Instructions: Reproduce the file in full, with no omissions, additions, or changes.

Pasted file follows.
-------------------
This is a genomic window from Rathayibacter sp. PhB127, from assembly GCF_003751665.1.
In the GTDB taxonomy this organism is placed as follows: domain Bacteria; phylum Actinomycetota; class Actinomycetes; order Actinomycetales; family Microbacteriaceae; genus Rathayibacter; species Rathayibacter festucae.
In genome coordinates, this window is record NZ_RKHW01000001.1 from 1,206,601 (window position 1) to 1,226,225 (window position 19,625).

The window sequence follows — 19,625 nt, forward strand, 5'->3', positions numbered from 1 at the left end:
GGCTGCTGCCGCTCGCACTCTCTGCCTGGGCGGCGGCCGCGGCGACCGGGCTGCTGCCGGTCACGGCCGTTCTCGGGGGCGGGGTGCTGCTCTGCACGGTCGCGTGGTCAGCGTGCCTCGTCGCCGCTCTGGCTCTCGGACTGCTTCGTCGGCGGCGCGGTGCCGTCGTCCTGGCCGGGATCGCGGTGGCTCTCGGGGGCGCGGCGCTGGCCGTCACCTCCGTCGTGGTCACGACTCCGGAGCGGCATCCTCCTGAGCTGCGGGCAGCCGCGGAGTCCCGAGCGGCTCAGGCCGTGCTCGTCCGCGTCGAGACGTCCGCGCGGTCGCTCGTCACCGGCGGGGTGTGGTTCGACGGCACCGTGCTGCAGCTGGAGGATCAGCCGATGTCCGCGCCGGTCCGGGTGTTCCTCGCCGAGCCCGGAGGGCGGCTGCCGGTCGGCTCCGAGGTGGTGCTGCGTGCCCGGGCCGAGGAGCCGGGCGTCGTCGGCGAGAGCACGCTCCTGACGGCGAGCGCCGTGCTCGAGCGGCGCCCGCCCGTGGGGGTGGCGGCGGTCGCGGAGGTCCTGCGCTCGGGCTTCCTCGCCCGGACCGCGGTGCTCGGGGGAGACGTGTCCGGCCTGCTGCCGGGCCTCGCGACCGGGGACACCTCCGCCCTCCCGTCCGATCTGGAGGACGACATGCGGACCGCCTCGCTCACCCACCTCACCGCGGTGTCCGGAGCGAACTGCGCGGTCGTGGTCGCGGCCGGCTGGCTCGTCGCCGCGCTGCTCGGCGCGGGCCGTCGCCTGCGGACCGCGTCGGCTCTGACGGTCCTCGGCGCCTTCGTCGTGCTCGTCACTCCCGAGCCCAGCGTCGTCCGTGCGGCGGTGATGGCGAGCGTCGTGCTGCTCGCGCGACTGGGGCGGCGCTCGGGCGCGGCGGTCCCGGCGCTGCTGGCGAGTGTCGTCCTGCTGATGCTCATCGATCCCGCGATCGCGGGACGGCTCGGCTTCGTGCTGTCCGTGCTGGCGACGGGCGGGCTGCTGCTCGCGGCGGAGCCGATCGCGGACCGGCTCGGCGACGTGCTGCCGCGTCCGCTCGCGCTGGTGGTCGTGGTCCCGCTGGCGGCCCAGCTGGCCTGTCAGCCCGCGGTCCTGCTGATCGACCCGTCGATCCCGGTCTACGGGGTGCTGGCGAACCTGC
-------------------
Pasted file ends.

This is a genomic window from Rathayibacter sp. PhB127, from assembly GCF_003751665.1.
In the GTDB taxonomy this organism is placed as follows: domain Bacteria; phylum Actinomycetota; class Actinomycetes; order Actinomycetales; family Microbacteriaceae; genus Rathayibacter; species Rathayibacter festucae.
In genome coordinates, this window is record NZ_RKHW01000001.1 from 1,206,601 (window position 1) to 1,226,225 (window position 19,625).

The window sequence follows — 19,625 nt, forward strand, 5'->3', positions numbered from 1 at the left end:
GGCTGCTGCCGCTCGCACTCTCTGCCTGGGCGGCGGCCGCGGCGACCGGGCTGCTGCCGGTCACGGCCGTTCTCGGGGGCGGGGTGCTGCTCTGCACGGTCGCGTGGTCAGCGTGCCTCGTCGCCGCTCTGGCTCTCGGACTGCTTCGTCGGCGGCGCGGTGCCGTCGTCCTGGCCGGGATCGCGGTGGCTCTCGGGGGCGCGGCGCTGGCCGTCACCTCCGTCGTGGTCACGACTCCGGAGCGGCATCCTCCTGAGCTGCGGGCAGCCGCGGAGTCCCGAGCGGCTCAGGCCGTGCTCGTCCGCGTCGAGACGTCCGCGCGGTCGCTCGTCACCGGCGGGGTGTGGTTCGACGGCACCGTGCTGCAGCTGGAGGATCAGCCGATGTCCGCGCCGGTCCGGGTGTTCCTCGCCGAGCCCGGAGGGCGGCTGCCGGTCGGCTCCGAGGTGGTGCTGCGTGCCCGGGCCGAGGAGCCGGGCGTCGTCGGCGAGAGCACGCTCCTGACGGCGAGCGCCGTGCTCGAGCGGCGCCCGCCCGTGGGGGTGGCGGCGGTCGCGGAGGTCCTGCGCTCGGGCTTCCTCGCCCGGACCGCGGTGCTCGGGGGAGACGTGTCCGGCCTGCTGCCGGGCCTCGCGACCGGGGACACCTCCGCCCTCCCGTCCGATCTGGAGGACGACATGCGGACCGCCTCGCTCACCCACCTCACCGCGGTGTCCGGAGCGAACTGCGCGGTCGTGGTCGCGGCCGGCTGGCTCGTCGCCGCGCTGCTCGGCGCGGGCCGTCGCCTGCGGACCGCGTCGGCTCTGACGGTCCTCGGCGCCTTCGTCGTGCTCGTCACTCCCGAGCCCAGCGTCGTCCGTGCGGCGGTGATGGCGAGCGTCGTGCTGCTCGCGCGACTGGGGCGGCGCTCGGGCGCGGCGGTCCCGGCGCTGCTGGCGAGTGTCGTCCTGCTGATGCTCATCGATCCCGCGATCGCGGGACGGCTCGGCTTCGTGCTGTCCGTGCTGGCGACGGGCGGGCTGCTGCTCGCGGCGGAGCCGATCGCGGACCGGCTCGGCGACGTGCTGCCGCGTCCGCTCGCGCTGGTGGTCGTGGTCCCGCTGGCGGCCCAGCTGGCCTGTCAGCCCGCGGTCCTGCTGATCGACCCGTCGATCCCGGTCTACGGGGTGCTGGCGAACCTGC